Ethiopian Adventures: A Southern Mountain Trek and Cave Exploration

The last 4 days of our Ethiopian trip were spent with a tour company who took us to the south of the country to explore Bale Mountains National Park and explore Sof Omar Cave, the longest cave system on the African continent. Our driver Bir (short for Birhanu) was a cool guy who did his best to give us everything we wanted. When we decided we were not big fans of the hotel’s packed lunches for us, he got us peanut butter, bananas, and bread as we asked for daytime picnics. We also had a guide who I could almost swear had superhuman powers to detect any bird species or rare animal from a very long distance without the aid of binoculars. Our hotel was also one of the only ones around for tourists to stay in, which was interesting to me because it is a beautiful area that more people should visit. On the way down to the mountains, we got stuck in the town of Nazreth for 2 hours while a bike race blocked every exit out of the town, but we also had a beautiful breakfast overlooking one of the Rift Valley lakes.

The Bale Mountains, including the Harena Forest and Senetti Plateau was a wonderful adventure into the animal species of Ethiopia. We saw many endemic and rare animals, such as the mountain nyala and Ethiopian wolf. There were many uphill climbs that my legs felt afterward too. We had a picnic one day in the forest and saw an entire part of the forest covered by bamboo. It was much colder in the mountains than the other parts of Ethiopia that we had visited. However, when we went to Sof Omar, the weather returned to its usual hotness.

Bale Mountains National Park
Bale at sunrise
Mountain Nyala
The warthogs were everywhere
Very bushy monkey
We witnessed a fox kill a sheep
Harena Forest
Bamboo growing in Harena
Picturesque mountains and stream outside Harena
Senetti Plateau
Senetti watering hole
Multitude of cute small palm-like trees
Posing at the top of the plateau

Sof Omar Caves is a site of pilgrimage in Islam. The caves are absolutely spectacular. We explored the 15km of it with the aid of a local guide and flashlights. The river that comes down from the Bale mountains to cut through the caves made it so that we had to cross it 7 times, with one of those crossings being a bridge that was really just some large twigs someone had fashioned a “bridge ladder” from. It was probably one of the least stable things I have crossed. The crossings were made easy with the help of our guides and driver helping us across the slippery and often pain-inducing river rocks and stones. It took us almost 3 hours to explore the cave. I have also never seen so many bats in one place in my life. After exploring the cave, we ate a picnic lunch and fed a precocious monkey who dared to come very near us.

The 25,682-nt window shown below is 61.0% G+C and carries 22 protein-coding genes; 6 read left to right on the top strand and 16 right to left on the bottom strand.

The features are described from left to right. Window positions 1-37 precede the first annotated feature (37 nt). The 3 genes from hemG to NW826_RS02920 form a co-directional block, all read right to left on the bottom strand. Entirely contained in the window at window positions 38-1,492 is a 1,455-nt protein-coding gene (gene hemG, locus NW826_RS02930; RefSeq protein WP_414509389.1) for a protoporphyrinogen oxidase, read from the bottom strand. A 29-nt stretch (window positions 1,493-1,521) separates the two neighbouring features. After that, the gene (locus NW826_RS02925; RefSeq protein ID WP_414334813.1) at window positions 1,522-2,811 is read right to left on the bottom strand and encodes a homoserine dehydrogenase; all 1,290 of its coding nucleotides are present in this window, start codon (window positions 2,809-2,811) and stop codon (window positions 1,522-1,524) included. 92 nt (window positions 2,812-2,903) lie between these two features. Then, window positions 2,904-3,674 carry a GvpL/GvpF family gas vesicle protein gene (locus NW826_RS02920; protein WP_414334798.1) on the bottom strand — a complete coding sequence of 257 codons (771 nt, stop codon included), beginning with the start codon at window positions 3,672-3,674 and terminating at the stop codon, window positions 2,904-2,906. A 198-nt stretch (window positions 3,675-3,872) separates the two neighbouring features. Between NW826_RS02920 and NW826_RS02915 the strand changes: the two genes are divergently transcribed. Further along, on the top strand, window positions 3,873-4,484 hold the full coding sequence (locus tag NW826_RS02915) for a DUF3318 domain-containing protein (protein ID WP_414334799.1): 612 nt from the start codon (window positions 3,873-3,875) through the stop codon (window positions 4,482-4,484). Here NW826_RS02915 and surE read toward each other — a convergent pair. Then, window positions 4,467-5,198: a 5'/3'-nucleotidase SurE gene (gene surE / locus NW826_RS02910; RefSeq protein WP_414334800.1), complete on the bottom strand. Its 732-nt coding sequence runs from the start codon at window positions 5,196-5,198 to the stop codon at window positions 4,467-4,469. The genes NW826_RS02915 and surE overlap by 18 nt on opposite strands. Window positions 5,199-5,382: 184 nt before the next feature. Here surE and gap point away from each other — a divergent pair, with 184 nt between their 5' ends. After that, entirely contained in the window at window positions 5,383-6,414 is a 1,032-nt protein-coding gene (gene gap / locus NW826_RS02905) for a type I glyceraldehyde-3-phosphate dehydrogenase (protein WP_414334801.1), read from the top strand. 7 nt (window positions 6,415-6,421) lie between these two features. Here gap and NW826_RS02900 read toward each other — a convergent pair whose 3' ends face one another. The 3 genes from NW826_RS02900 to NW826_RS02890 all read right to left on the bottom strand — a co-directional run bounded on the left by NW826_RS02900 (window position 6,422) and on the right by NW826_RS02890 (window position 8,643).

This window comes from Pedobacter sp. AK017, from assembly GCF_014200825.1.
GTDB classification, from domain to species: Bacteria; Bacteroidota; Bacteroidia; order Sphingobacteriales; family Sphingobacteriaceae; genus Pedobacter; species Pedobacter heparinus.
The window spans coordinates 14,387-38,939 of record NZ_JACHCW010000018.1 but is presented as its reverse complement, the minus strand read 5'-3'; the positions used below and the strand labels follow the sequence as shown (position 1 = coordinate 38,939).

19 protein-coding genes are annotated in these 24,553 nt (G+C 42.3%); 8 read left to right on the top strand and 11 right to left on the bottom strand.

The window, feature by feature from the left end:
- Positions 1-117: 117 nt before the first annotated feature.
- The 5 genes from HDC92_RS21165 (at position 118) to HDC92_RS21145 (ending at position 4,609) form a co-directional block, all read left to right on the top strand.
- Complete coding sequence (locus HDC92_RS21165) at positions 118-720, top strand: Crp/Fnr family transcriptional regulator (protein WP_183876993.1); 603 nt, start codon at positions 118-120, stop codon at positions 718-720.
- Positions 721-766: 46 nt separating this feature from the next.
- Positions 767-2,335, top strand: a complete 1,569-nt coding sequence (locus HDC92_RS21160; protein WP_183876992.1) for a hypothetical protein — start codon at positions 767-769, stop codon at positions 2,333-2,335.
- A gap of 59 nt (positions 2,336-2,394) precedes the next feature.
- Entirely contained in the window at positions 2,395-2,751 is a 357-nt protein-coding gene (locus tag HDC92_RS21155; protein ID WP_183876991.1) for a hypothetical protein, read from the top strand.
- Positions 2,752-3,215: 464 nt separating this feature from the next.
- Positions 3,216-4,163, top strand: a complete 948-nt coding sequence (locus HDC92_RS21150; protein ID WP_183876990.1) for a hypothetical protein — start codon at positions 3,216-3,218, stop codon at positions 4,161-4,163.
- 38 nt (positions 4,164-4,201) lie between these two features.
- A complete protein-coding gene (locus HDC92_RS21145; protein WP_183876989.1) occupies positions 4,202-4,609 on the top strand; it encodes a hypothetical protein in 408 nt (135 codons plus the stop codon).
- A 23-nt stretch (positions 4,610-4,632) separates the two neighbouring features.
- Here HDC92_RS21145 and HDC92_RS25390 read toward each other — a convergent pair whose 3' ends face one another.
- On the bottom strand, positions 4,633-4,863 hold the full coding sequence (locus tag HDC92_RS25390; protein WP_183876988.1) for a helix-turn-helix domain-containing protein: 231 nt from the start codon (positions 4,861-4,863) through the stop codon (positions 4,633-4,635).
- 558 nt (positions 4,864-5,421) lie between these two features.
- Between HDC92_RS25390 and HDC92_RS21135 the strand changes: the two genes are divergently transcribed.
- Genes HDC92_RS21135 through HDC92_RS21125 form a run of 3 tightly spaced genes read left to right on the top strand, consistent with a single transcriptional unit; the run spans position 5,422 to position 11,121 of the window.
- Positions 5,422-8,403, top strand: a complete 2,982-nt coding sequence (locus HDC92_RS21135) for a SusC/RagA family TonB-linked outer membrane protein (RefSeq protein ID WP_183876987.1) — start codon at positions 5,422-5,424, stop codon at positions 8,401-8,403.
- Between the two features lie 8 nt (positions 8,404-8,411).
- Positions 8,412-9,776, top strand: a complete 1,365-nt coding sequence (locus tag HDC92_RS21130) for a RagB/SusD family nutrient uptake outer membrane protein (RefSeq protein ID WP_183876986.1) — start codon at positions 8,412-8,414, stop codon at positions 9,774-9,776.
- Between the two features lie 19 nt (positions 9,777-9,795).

People living in the valley on the way to Sof Omar
The river scene outside the caves
These camels were ready for their close-up
Descending into the cave
Mesmerized by the beauty inside Sof Omar
Close up of a cave opening
BATS!
Nature's design at the top of the cave
With our tour driver Bir in the cave
Opening at the end of the cave
Feeding monkeys outside Sof Omar
This bold monkey stole Tristen's peanut butter and banana sandwich
Playing with the boldest monkey we encountered

On the journey back to Addis Ababa, we stopped in the town of Shashamene, which is home to the Ethiopian Rastafarian community. For anyone who does not know, Rastafarians think of Ethiopia’s emperor Haile Selassie as a god, or at least a highly honored man. We went to the Banana Museum, which is owned by a man who makes art out of all the parts of the banana plant. It is pretty incredible what he does. Many of the inhabitants of the town are from Jamaica and other parts of the Caribbean. They were very happy to know that I was from Grenada and now lived in Africa. I was like a kindred spirit to them minus the excessive use of marijuana. Bir also took us to see gigantic cranes on a pond. I promise you that they are the size of small humans. It was a wonderful tour and it was great to not have to worry about anything for the last part of our journey.

Tristen helping the Banana Artist with his map of Africa (He had forgotten a few countries)
Comparing my size to the birds
Close up of the (in my opinion) scary birds
Birds about to take flight

 

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